Consequence sensitivity. Paradigms that measure consequence sensitivity originate within a vast body of literature describing operant behavior in animals (e.g., Ainslie, 1975) and humans (Rachlin, 2000). One of the most popular uses of insensitivity to consequences is defining impulsivity as making choices that are less than optimal and result in obtaining less than the maximum amount of reinforcement available. In this operant procedure, participants are typically given a choice between a smaller-sooner and a larger-later reinforcer. A disproportionate number of choices for the smaller-sooner reinforcer is considered impulsive because it results in consequences that are less than optimal.
Impulsivity is defined both by trait-dependent and state-dependent thoughts and behaviors. Our discussion has emphasized the importance of both impulsive traits and states as components to be studied across psychiatric disorders. To date, however, impulsive traits have been the principal focus of research. To more fully account for variance associated with impulsivity, a combination of indices is essential when attempting to understand impulsive behaviors (Carrillo de la Pena et al., 1993; Dougherty et al., 2003b). Multiple trait-dependent and state-dependent assessment tools are needed to more fully address questions about the role of impulsivity in BD and SA. Simultaneous assessment of multiple components of impulsivity provides direct benefits for future directions in psychiatric research, including prospective studies measuring onset of SA with BD and subsequent effects on core components of impulsivity, predicting treatment response with performance on different impulsivity measures, and development of individualized treatments for comorbid BD with SA, based on measures of impulsivity components. Measures from each of the core components of impulsivity (response initiation, response inhibition and consequence sensitivity) can ultimately provide convergent or divergent evidence that may supply important information as to the underlying mechanisms of these disorders.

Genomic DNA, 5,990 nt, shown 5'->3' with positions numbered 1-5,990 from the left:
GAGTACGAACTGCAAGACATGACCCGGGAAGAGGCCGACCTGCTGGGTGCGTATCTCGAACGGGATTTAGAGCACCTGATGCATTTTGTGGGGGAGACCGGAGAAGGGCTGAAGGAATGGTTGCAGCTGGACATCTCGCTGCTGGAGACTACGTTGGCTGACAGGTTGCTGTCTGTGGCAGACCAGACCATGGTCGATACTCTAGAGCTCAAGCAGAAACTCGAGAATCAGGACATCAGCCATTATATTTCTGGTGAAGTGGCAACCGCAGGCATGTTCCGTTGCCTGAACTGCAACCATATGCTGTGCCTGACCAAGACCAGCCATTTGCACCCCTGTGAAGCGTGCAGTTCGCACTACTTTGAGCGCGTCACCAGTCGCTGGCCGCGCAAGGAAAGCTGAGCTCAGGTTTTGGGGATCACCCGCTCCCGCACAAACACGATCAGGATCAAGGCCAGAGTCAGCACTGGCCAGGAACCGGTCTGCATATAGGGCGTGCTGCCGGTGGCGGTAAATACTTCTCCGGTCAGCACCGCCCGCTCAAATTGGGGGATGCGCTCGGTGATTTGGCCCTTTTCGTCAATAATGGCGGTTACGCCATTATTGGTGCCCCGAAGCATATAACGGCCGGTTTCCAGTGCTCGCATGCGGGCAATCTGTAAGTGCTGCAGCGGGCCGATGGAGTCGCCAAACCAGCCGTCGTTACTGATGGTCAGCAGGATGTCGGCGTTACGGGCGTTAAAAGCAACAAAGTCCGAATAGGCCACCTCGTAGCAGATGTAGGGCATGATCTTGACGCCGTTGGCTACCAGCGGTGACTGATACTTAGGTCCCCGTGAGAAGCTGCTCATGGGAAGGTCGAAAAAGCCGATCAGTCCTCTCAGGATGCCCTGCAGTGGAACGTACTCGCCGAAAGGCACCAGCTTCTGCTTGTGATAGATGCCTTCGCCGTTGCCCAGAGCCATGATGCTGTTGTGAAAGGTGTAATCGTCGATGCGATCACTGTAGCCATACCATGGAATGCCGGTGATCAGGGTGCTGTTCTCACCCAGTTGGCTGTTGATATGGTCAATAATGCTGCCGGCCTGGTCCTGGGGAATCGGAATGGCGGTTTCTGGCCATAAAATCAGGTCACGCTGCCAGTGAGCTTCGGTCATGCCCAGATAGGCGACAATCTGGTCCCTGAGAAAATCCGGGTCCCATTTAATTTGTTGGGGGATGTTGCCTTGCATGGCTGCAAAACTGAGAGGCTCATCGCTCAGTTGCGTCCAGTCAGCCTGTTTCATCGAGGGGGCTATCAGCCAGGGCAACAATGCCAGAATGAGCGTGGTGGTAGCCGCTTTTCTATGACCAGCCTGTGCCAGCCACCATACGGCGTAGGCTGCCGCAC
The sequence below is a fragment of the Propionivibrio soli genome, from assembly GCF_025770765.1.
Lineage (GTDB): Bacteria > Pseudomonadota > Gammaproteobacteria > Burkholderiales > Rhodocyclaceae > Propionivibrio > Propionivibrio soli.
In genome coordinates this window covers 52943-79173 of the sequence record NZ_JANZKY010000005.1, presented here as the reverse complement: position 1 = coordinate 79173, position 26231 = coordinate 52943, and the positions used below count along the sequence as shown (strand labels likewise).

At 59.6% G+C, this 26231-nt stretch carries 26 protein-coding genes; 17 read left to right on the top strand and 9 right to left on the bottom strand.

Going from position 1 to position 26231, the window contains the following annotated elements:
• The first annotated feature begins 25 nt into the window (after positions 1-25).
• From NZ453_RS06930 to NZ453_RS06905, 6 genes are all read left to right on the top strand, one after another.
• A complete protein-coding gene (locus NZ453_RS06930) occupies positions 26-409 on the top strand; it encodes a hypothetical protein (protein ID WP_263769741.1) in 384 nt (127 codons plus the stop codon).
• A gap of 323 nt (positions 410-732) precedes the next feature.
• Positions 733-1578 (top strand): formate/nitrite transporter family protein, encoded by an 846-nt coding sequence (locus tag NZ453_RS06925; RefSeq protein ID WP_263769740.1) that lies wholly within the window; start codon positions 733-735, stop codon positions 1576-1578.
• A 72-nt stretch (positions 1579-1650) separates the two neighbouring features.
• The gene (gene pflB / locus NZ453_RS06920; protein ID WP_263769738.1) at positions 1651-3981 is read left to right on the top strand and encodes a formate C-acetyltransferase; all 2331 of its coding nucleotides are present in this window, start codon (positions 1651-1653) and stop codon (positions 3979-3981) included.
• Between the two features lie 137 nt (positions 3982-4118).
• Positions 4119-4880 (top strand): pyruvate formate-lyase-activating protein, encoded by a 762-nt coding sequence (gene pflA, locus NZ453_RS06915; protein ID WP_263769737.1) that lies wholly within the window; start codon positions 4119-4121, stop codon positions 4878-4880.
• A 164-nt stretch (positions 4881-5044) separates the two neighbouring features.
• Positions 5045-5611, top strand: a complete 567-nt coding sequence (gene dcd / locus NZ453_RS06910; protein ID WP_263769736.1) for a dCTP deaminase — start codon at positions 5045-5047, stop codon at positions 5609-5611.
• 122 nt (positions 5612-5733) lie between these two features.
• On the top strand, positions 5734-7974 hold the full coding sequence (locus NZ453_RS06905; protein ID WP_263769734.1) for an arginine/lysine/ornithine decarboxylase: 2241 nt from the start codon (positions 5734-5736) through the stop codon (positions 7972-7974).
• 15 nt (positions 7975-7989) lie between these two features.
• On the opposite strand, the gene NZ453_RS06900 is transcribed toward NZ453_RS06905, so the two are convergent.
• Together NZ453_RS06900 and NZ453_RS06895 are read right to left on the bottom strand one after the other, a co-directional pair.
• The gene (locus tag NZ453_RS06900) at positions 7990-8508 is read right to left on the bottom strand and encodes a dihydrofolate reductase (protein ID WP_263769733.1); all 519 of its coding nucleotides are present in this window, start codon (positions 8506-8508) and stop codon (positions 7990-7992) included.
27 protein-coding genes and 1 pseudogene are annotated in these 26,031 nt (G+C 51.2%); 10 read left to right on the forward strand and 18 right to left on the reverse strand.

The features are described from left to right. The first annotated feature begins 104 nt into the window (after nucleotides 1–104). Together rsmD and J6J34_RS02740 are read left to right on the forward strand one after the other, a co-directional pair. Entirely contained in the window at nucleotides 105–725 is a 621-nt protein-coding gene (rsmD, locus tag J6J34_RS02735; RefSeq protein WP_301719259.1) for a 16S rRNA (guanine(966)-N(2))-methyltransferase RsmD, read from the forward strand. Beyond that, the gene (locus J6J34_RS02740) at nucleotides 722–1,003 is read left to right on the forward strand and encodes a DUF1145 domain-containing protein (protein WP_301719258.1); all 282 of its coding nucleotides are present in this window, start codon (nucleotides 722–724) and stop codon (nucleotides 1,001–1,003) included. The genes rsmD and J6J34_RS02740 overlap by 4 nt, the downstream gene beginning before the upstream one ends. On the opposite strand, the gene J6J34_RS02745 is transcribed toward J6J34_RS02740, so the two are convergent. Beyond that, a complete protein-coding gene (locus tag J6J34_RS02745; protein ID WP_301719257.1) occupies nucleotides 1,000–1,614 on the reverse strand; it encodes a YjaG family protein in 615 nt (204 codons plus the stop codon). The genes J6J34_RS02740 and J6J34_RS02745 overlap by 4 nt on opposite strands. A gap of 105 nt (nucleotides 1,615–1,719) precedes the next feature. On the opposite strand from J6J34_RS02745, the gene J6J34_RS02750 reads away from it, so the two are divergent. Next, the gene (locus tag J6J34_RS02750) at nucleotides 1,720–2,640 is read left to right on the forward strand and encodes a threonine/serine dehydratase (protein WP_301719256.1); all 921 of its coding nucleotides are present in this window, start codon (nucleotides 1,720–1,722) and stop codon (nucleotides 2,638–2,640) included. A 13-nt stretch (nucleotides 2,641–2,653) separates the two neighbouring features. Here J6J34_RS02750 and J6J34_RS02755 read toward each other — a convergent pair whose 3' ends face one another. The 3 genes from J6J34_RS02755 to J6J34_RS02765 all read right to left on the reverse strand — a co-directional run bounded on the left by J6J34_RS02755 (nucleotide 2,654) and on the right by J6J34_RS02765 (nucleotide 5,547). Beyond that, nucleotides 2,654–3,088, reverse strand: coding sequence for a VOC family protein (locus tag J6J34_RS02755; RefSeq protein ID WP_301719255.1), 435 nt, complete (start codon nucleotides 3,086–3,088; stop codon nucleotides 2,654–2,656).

This research was sponsored by grants from the National Institutes of Health (R01-MH065566 and R01-DA008425).
Dr. Dougherty is professor and vice chair of research for the department of psychiatry and behavioral medicine at Wake Forest University Health Sciences. Dr. Dougherty is a leading expert on the assessment of impulsivity and has developed several procedures for the assessment of state-dependent aspects of impulsivity.
Dr. Marsh is a research associate for the department of psychiatry and behavioral medicine at Wake Forest University Health Sciences. Dr. Marsh has been integral to the validation of recent measures of impulsivity assessment and particularly their relationship to biological measures.
Dr. Mathias is assistant professor for the department of psychiatry and behavioral medicine at Wake Forest University Health Sciences. Dr. Mathias has been integral to the validation of recent measures of impulsivity assessment and particularly their relationship to psychophysiological measures.
Dr. Swann is professor and vice chair of research for the department of psychiatry and behavioral sciences at the University of Texas Health Science Center at Houston. Dr. Swann is a psychiatrist specializing in bipolar disorder and has research expertise on treatment of impulsivity in psychiatric patients.